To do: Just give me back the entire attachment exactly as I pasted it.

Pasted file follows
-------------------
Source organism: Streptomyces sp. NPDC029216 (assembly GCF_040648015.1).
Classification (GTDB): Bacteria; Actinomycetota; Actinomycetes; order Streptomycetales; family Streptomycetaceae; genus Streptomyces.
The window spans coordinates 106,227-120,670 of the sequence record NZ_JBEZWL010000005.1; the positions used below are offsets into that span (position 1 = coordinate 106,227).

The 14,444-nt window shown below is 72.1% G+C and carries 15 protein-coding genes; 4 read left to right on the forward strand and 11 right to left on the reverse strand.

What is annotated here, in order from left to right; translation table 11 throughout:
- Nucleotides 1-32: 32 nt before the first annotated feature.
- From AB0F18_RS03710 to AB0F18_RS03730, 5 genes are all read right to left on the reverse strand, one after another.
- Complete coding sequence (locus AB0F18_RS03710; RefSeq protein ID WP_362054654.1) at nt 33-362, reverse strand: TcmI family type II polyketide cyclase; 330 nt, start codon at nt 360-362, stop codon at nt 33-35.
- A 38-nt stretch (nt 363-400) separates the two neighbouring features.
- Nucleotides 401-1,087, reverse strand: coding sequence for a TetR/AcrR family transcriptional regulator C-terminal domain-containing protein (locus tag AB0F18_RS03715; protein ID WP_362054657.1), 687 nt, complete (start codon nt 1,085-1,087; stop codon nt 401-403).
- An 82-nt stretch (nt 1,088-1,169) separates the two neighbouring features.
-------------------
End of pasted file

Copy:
Source organism: Streptomyces sp. NPDC029216 (assembly GCF_040648015.1).
Classification (GTDB): Bacteria; Actinomycetota; Actinomycetes; order Streptomycetales; family Streptomycetaceae; genus Streptomyces.
The window spans coordinates 106,227-120,670 of the sequence record NZ_JBEZWL010000005.1; the positions used below are offsets into that span (position 1 = coordinate 106,227).

The 14,444-nt window shown below is 72.1% G+C and carries 15 protein-coding genes; 4 read left to right on the forward strand and 11 right to left on the reverse strand.

What is annotated here, in order from left to right; translation table 11 throughout:
- Nucleotides 1-32: 32 nt before the first annotated feature.
- From AB0F18_RS03710 to AB0F18_RS03730, 5 genes are all read right to left on the reverse strand, one after another.
- Complete coding sequence (locus AB0F18_RS03710; RefSeq protein ID WP_362054654.1) at nt 33-362, reverse strand: TcmI family type II polyketide cyclase; 330 nt, start codon at nt 360-362, stop codon at nt 33-35.
- A 38-nt stretch (nt 363-400) separates the two neighbouring features.
- Nucleotides 401-1,087, reverse strand: coding sequence for a TetR/AcrR family transcriptional regulator C-terminal domain-containing protein (locus tag AB0F18_RS03715; protein ID WP_362054657.1), 687 nt, complete (start codon nt 1,085-1,087; stop codon nt 401-403).
- An 82-nt stretch (nt 1,088-1,169) separates the two neighbouring features.